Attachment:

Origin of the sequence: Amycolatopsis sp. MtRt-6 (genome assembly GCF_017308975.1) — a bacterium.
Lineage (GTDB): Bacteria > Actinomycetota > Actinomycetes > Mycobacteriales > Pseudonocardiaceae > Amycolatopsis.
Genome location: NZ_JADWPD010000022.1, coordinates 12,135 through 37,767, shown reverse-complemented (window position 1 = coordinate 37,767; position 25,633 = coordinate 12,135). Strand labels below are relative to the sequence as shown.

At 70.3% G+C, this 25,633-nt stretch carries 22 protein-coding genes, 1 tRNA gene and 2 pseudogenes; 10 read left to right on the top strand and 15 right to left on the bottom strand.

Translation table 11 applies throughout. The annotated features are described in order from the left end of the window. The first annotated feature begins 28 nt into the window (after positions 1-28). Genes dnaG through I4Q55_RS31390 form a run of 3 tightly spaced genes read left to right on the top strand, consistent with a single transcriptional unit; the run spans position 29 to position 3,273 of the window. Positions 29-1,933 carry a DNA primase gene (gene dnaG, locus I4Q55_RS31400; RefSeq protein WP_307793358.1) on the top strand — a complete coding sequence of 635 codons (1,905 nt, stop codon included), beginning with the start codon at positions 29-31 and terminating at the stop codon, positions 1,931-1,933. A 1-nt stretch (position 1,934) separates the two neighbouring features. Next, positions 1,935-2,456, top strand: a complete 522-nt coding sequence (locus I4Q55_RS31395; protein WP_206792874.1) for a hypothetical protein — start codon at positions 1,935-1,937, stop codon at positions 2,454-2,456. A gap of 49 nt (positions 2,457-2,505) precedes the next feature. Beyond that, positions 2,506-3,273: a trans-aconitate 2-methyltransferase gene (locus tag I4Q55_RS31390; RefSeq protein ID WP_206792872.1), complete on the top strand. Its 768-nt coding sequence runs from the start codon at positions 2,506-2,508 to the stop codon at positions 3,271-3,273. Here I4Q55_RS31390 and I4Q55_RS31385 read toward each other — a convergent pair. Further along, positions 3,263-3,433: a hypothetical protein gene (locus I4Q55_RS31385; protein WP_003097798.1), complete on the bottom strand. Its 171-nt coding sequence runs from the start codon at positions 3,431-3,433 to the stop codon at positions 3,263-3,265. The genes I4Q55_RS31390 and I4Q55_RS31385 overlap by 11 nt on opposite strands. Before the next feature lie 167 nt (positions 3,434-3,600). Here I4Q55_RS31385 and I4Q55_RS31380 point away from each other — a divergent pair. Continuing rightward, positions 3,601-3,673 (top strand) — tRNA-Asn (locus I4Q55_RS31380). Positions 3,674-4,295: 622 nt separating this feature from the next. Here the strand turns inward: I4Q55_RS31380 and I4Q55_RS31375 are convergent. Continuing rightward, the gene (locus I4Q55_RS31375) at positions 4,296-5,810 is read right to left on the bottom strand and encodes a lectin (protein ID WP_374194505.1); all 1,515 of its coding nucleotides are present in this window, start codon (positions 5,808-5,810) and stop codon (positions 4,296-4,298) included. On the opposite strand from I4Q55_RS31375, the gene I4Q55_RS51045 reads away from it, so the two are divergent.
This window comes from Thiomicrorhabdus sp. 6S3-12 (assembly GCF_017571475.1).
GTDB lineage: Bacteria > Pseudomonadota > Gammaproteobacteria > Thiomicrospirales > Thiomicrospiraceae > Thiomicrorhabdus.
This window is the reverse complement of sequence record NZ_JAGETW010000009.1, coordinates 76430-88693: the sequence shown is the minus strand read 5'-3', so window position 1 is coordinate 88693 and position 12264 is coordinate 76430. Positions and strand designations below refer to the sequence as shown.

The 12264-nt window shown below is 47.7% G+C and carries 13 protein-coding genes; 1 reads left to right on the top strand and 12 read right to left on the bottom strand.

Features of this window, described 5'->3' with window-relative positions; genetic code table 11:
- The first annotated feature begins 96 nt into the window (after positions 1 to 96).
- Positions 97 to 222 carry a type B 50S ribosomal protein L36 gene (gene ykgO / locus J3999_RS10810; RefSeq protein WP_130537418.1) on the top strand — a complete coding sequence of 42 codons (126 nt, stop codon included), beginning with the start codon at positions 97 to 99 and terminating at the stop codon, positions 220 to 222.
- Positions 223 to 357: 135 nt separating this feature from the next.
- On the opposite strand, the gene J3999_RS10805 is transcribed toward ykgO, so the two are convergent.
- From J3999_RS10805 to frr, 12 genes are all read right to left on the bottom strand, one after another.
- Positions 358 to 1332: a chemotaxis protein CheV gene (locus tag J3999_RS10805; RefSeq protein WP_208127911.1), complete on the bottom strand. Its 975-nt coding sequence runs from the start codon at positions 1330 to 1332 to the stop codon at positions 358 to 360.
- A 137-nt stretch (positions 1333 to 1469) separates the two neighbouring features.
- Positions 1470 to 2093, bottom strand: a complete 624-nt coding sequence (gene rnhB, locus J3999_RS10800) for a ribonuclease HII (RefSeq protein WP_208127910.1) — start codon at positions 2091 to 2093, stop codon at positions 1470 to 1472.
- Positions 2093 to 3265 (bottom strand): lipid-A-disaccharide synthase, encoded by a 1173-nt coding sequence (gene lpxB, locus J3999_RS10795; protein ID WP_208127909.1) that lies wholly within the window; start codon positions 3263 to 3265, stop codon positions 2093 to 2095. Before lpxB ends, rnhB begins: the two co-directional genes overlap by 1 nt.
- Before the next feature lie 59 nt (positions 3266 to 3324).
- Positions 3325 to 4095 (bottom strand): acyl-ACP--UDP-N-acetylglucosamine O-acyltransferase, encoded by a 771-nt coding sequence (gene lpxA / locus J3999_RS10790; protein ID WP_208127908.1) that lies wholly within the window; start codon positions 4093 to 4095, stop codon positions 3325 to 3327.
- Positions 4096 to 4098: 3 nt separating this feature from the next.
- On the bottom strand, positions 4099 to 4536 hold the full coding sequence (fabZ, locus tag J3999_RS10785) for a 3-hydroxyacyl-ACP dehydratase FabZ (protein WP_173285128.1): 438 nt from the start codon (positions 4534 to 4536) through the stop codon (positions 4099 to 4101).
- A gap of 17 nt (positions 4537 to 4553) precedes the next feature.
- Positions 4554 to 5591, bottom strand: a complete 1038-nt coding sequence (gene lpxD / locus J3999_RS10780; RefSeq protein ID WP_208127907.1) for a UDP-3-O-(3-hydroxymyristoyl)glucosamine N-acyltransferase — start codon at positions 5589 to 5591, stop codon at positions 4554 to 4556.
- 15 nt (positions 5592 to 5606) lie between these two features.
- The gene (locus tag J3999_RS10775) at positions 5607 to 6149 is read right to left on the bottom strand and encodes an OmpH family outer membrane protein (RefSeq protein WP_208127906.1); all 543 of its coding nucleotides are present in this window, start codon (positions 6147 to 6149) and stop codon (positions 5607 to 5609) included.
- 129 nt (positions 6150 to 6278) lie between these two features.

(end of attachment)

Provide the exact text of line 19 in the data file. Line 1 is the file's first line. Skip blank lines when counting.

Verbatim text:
- Positions 2093 to 3265 (bottom strand): lipid-A-disaccharide synthase, encoded by a 1173-nt coding sequence (gene lpxB, locus J3999_RS10795; protein ID WP_208127909.1) that lies wholly within the window; start codon positions 3263 to 3265, stop codon positions 2093 to 2095. Before lpxB ends, rnhB begins: the two co-directional genes overlap by 1 nt.